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Five Other Ways of Saying “I Don’t Care”

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Some people believe that saying “I don’t care” is rude. To avoid accidentally offending someone, you can try using these five alternatives instead.

Other Ways to Say I Don't Care / Synonyms to I Don't Care / Doesn't Care Synonyms
It’s best to avoid saying “I don’t care” in professional settings.
  • I don’t care can come off as dismissive.
  • Instead, you could try more polite alternatives like I don’t mind.

Avoid “I Don’t Care” in Professional Settings

Imagine this: You're telling your friend Lulu about how your travel plans got interrupted due to a delayed flight. You ask her if you could stay at her place, and she replies, “Sure, I don’t care.”

Lulu most likely intended to mean that it doesn’t bother her if you stay at her place. However, you may have perceived it as if she literally does not care whether or not you have a place to stay.

I don’t care can come off as dismissive or even rude. That’s why sometimes it’s a good idea to avoid using that expression in a professional setting. Below, we’ll give you five polite and professional alternatives to I don’t care.

Some Doesn't Care Synonyms / Other Ways To Say I don't care
Even if you don’t mean it, “I don’t care” can be perceived as dismissive. 

Other Ways of Saying “I Don’t Care”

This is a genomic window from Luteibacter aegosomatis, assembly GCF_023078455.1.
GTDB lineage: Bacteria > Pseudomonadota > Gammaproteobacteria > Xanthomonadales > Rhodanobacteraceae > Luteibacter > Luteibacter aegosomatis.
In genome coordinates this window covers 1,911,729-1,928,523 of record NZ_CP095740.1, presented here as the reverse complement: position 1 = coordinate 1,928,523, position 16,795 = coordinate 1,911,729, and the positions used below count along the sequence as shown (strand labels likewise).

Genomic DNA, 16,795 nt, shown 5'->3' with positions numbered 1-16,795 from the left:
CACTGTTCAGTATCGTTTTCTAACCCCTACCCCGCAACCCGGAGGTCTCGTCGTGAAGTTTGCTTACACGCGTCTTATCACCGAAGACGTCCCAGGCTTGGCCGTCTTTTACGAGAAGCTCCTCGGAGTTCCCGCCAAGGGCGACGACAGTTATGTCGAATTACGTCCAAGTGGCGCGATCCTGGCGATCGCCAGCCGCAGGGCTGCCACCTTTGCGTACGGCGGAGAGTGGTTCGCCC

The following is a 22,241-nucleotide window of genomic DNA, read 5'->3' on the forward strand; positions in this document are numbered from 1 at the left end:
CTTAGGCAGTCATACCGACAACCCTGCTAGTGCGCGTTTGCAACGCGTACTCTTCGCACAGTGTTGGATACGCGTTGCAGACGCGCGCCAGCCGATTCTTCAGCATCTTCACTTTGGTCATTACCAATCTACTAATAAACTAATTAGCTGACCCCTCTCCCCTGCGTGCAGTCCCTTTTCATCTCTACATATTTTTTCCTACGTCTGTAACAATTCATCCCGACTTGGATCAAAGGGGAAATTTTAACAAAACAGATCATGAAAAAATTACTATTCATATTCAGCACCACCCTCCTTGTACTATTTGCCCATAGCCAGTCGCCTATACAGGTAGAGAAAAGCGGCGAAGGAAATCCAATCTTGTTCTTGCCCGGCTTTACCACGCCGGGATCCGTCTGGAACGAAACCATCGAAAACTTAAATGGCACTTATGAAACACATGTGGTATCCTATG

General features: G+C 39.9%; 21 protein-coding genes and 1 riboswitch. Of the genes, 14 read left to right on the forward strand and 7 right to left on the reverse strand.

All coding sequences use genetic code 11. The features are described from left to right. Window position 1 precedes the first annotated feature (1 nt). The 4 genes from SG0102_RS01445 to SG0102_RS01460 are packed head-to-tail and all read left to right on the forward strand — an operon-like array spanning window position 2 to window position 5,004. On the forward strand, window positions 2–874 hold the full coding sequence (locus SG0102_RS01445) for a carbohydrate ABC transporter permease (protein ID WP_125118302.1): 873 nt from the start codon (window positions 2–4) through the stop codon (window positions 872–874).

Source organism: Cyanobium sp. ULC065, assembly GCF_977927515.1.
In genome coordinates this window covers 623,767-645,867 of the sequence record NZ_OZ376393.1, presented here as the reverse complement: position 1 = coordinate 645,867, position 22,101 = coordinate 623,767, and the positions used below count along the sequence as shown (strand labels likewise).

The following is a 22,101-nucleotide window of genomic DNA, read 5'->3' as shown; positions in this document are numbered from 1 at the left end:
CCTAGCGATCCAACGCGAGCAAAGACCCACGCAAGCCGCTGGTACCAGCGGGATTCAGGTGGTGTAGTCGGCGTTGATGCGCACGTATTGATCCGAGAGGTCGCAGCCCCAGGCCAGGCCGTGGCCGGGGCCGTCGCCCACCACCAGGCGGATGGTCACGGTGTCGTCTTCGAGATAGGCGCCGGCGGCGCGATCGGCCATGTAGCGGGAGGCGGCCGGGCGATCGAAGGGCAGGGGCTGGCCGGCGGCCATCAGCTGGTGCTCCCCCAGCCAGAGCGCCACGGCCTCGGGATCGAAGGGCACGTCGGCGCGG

1. I don’t mind.

I don’t care and I don’t mind are synonymous. However, I don’t care can come off as discourteous. So, if your boss asks you if they can share an idea with you, don’t say “Sure, I don’t care,” but instead say “Sure, I don’t mind.”

2. That doesn’t bother me.

That doesn’t bother me is a close cousin of I don’t mind and can be used the same way.

Do you mind if I leave early today and continue helping with the project tomorrow?
Of course, that doesn’t bother me.

3. That’s not a priority for me right now.

Depending on the situation, that’s not a priority for me right now might not be something you want to say to your boss. However, if a colleague wants to know if you can pick up some extra work to help her, instead of saying “I don’t care about that right now,” you can say “That’s not a priority for me right now.”

4. That doesn’t concern me.

Imagine your colleague is trying to share “workplace gossip” with you. Instead of saying I don’t care (even if you truly don’t care), try saying, “That doesn’t concern me.”

Did you hear about Charles? I heard he’s getting demoted.
That doesn’t concern me.

5. I would rather not get involved.

This alternative to I don’t care works because it is straightforward: You would rather not get involved.

Can you help me decide what to spend the excess budget on?
I would rather not get involved.
Bonus Tip

Besides avoiding expressions that can come off as impolite, your work emails should also be free of spelling and grammar errors. LanguageTool can ensure your writing remains immaculate and can help you avoid embarrassing typos in the workplace. Try it out today!


Warning: Context Matters

Remember, it’s all about context. The options listed above may work for certain scenarios, but not for others. Additionally, sometimes I don’t care is the expression that best suits how you’re feeling. In that case, go ahead and use it. But because it can come off as impolite and dismissive, you may want to become familiar with the alternatives listed above.


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